The buzz of a million hoppers coming from the roadside meadow overtakes the truck’s powering down engine. 

A warm breeze wipes away the single bead of sweat rolling down the angler’s face as 4X leaders are topped off with 5X tippet. Waders have been stowed away for a month as the less cumbersome wet wading shoes take center stage.  One fly box is all that is needed today. As rows of ants, beetles, and inchworms lie ready and waiting, the angler reaches for the granddaddy of them all: the fabled grasshopper pattern.

Go into any fly shop during mid-late summer and the talk will undoubtedly revolve around these beloved terrestrials.  Our desire to catch trout on huge dry flies haunts our dreams during winter months and drives us to fish constantly during the warmth of summer.  Fishing one of these bugs effectively requires a few specific tactics, though. 

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One of the most important factors to consider is exactly where we are fishing our hoppers.  Anglers are creatures of habit, and April-June can yield some of the most electric dry fly fishing of the year, but most of it revolves around caddis, mayfly, and stonefly hatches.  Typically these patterns will be fished in the middle of runs or in the creases of riffles dumping into larger holes.  

With hoppers, our fly location needs to change entirely.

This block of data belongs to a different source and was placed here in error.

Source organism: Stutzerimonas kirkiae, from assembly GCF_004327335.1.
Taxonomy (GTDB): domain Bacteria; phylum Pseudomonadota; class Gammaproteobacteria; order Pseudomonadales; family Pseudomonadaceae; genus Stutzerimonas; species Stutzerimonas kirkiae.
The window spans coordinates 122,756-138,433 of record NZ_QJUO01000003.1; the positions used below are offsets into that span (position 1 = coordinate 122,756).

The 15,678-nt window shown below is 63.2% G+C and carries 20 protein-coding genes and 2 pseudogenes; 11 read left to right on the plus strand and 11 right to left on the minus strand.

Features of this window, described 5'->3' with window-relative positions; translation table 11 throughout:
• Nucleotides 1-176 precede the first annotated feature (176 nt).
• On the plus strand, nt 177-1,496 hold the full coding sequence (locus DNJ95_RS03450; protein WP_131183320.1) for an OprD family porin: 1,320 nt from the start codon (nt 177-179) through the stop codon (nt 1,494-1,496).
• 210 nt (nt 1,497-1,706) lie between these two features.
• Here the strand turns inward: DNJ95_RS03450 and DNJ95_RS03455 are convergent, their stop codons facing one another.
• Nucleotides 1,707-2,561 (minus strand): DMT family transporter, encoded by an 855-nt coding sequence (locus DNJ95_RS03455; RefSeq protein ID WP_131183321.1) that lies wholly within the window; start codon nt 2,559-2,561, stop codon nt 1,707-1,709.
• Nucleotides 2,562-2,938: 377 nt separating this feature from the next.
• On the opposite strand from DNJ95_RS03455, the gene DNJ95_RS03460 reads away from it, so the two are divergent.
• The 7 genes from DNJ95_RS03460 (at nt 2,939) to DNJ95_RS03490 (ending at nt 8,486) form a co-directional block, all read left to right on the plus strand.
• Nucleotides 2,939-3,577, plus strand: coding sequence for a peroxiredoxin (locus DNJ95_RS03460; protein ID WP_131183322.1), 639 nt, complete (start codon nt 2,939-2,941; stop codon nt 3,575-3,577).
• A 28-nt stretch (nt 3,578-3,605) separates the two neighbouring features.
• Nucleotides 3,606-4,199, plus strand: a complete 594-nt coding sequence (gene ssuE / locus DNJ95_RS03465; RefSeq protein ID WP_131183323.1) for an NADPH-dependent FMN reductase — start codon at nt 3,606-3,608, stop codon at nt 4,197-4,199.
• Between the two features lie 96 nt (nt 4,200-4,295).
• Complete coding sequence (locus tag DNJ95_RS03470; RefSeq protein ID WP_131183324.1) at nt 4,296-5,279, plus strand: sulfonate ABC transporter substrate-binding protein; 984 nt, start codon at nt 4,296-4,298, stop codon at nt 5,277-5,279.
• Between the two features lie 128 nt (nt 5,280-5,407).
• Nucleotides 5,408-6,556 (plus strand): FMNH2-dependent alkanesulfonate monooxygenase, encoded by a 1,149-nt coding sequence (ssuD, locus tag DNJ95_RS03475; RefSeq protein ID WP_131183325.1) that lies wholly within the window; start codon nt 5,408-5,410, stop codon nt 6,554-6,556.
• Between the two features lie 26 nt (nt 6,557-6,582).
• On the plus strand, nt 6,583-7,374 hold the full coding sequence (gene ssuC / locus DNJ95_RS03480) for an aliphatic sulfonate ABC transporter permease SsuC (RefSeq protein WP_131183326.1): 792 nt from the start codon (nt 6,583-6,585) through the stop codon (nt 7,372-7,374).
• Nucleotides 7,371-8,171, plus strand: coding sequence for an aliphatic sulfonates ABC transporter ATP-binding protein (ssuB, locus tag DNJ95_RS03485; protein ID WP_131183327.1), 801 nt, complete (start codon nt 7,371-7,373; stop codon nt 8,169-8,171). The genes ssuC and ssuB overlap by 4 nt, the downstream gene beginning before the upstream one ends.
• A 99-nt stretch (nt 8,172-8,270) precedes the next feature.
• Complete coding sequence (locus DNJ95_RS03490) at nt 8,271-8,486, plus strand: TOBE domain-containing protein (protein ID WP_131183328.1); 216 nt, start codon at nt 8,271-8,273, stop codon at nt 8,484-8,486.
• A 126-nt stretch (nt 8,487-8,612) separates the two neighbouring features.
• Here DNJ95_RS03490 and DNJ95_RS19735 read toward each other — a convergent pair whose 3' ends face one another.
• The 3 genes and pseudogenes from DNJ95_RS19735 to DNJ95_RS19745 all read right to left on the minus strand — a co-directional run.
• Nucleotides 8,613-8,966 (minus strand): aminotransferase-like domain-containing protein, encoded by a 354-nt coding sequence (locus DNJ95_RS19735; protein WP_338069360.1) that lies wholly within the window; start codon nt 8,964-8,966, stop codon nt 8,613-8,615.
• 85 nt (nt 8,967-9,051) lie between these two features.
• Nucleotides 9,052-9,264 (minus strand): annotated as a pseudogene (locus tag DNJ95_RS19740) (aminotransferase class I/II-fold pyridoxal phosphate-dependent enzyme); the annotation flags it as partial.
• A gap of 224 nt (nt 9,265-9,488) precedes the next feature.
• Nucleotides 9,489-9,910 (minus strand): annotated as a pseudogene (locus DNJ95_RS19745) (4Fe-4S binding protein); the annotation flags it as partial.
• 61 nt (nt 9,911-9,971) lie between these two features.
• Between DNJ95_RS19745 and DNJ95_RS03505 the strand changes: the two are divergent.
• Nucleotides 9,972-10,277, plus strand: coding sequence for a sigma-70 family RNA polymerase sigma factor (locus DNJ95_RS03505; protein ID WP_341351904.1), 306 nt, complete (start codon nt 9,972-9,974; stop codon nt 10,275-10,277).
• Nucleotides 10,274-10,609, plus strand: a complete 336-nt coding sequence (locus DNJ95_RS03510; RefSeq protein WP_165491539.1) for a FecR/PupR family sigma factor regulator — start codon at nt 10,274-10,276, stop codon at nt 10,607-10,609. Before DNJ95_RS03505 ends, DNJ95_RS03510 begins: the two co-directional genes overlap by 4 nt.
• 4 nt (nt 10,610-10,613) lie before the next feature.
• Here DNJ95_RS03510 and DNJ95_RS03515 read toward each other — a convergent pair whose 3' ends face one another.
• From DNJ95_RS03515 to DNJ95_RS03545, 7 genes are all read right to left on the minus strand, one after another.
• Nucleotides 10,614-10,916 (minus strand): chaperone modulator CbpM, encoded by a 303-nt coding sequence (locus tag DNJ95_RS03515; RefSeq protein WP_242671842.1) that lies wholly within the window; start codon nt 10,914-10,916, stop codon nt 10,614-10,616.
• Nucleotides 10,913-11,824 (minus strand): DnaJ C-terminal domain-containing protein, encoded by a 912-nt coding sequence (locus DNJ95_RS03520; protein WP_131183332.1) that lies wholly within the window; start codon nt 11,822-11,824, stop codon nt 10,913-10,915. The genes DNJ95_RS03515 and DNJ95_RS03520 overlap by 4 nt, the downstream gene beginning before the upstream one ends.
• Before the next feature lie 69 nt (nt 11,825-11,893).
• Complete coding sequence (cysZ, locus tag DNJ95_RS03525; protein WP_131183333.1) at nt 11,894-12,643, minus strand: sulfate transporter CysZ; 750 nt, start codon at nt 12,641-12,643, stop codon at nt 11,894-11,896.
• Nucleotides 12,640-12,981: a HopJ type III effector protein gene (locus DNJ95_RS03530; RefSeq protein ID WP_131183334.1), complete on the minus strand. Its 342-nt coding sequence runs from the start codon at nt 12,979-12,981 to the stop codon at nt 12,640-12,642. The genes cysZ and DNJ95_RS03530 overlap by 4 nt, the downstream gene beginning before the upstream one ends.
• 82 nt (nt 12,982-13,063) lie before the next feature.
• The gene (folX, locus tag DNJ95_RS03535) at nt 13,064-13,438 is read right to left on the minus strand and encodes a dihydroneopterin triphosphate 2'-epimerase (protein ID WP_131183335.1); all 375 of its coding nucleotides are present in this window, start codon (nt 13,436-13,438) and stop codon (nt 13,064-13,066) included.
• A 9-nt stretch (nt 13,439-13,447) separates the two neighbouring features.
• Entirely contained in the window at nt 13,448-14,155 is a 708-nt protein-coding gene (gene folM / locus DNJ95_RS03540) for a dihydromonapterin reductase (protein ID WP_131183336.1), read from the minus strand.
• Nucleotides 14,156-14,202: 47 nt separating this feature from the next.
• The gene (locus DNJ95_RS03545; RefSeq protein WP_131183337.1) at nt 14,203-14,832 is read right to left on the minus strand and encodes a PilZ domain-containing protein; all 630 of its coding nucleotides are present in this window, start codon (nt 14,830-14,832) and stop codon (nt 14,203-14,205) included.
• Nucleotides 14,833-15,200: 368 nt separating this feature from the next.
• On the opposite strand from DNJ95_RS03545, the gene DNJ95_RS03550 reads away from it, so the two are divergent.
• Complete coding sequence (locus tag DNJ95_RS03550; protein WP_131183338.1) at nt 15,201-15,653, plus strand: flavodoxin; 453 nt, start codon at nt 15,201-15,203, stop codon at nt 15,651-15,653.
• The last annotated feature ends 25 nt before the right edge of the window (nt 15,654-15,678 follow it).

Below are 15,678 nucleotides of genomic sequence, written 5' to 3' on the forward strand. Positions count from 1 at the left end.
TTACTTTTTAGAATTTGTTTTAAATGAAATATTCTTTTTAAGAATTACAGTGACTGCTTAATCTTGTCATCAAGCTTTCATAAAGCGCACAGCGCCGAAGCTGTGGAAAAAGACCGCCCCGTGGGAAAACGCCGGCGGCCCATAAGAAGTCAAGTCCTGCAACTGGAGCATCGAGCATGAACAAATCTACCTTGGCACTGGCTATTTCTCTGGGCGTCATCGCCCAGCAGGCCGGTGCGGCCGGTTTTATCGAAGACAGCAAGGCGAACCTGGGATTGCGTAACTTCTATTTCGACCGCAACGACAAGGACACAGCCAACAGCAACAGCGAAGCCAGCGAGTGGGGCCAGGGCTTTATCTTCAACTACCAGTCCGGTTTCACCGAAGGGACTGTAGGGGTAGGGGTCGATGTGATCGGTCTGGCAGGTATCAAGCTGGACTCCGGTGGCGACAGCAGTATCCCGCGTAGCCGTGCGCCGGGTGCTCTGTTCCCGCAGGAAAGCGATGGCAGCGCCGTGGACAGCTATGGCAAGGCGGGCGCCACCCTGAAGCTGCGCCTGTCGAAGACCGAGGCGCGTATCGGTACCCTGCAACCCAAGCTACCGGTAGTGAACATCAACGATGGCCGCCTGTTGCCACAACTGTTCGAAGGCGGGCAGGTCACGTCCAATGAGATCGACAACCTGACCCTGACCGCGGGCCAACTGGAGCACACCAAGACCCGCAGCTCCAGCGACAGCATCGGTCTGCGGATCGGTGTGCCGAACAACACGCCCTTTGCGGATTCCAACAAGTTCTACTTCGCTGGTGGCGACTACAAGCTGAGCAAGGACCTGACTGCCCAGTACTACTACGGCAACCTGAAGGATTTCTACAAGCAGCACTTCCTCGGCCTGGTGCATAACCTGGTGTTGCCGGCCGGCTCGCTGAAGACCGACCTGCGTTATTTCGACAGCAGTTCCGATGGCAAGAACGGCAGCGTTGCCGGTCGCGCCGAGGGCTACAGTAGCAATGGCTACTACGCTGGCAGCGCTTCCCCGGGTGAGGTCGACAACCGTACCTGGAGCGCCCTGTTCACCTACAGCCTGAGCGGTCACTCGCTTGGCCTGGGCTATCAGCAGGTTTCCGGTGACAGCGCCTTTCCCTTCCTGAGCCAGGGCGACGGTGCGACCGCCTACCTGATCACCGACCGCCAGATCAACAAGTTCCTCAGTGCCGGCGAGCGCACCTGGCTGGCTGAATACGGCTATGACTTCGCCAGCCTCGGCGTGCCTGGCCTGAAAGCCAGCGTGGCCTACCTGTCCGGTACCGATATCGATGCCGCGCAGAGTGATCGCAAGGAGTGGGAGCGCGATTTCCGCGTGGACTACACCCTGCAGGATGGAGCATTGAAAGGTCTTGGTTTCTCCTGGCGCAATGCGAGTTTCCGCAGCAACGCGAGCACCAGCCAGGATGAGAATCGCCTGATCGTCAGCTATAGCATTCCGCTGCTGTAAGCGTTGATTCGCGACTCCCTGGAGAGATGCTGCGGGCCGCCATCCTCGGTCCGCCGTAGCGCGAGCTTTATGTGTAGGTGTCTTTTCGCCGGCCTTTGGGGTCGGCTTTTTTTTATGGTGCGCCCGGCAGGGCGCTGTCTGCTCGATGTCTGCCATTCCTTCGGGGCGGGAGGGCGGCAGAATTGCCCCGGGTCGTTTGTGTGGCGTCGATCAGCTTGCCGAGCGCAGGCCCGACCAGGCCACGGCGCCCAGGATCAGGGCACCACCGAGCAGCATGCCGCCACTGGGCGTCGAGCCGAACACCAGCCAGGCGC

Think of where a grasshopper would naturally exist, and more specifically where it might fall into the stream, and the trout waiting patiently for a protein-packed dinner.  Tight to the bank is often the name of the game. It’s more than just right on the bank; fishers also have to consider what a hopper would do if it haphazardly fell into the water.  

  • Fish the banks!
  • Strip hoppers back towards the shore, perfectly imitating what this insect would do.
  • Focus efforts on stream sections with vegetation that runs right up to the water.
  • Add as much movement as possible to flies skittering on the water.

Imagine a favorite stretch of water, and how we typically fish it.  What are the odds it’s fished going upstream with casts venturing into the middle or opposite half of the stream?  Since the odds are good, that related to hopper fishing by being somewhat incorrect. A hopper that falls into the water will be frantically trying to make its way back to shore, by the quickest route possible.  

To imitate this, sneak up to a nice undercut bank or deeper pool on your hands and knees.  From a kneeling or crouching position cast a hopper about ten feet from shore and strip it back towards you in two or three-inch bursts.  This can mimic almost exactly what a live bug would do in this scenario. 

Fishing our flies in this manner will result in more fish and bigger fish. Many a large brown trout lies in wait under the overhang of vegetation just waiting for supper to fall from the sky in a fish’s version of Cloudy With a Chance of Meatballs.

That thought brings us to another hopper tactic, which is focusing our efforts on stream areas that feature higher densities of stream-side brush.  By focusing on spots that harbor more hoppers, we are more inclined to encounter fish accustomed to feeding on them, thus resulting in more fish caught. 

As the weather warms and our heavy nymphs are packed away in favor of more appealing terrestrials, remember to fish them in a way that mirrors the natural bugs.  Find those stream sections featuring plenty of bushes, and after creeping towards the water make casts that get our hoppers into the correct zone. If that is all accomplished, get ready for some of the most exciting and anticipated action of the season!

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